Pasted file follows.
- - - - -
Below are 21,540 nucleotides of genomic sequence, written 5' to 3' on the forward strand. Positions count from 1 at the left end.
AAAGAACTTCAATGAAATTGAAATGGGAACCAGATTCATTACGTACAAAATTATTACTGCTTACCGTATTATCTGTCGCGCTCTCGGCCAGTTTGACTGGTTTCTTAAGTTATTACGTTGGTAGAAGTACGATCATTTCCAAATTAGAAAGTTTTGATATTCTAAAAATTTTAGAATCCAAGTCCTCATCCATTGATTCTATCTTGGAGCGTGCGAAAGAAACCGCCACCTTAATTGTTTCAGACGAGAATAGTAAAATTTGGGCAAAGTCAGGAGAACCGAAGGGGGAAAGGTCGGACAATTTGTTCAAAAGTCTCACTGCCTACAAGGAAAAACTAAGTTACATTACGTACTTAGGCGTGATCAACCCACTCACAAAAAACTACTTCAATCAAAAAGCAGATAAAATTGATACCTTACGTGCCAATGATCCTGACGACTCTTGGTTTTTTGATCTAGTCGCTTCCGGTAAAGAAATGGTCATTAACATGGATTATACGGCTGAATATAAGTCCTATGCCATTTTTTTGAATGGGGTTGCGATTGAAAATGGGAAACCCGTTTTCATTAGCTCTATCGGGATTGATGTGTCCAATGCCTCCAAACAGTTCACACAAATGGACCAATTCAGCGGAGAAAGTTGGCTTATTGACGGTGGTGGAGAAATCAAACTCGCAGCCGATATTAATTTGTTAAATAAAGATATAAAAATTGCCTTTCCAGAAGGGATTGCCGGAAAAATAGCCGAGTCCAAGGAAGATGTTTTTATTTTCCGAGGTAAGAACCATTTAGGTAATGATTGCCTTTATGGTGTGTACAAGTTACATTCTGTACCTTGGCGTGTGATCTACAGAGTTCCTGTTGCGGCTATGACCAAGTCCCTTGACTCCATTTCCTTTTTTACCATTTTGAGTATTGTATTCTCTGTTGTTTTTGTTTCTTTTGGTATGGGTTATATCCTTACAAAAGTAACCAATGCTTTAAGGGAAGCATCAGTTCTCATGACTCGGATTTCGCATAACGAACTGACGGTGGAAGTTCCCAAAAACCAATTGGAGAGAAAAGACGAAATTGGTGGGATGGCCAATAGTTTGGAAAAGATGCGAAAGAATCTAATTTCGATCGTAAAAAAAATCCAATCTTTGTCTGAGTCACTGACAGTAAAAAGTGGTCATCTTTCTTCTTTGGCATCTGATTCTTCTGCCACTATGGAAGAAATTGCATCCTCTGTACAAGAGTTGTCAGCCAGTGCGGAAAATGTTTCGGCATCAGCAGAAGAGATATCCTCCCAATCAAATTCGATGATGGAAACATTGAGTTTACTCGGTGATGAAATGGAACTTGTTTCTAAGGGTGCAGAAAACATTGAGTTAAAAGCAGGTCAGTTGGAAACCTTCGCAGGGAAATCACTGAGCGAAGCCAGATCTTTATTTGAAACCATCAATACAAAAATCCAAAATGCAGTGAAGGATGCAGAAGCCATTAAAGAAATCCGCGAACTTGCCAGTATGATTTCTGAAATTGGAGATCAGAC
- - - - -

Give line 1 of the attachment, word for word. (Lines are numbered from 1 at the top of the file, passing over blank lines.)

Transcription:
Below are 21,540 nucleotides of genomic sequence, written 5' to 3' on the forward strand. Positions count from 1 at the left end.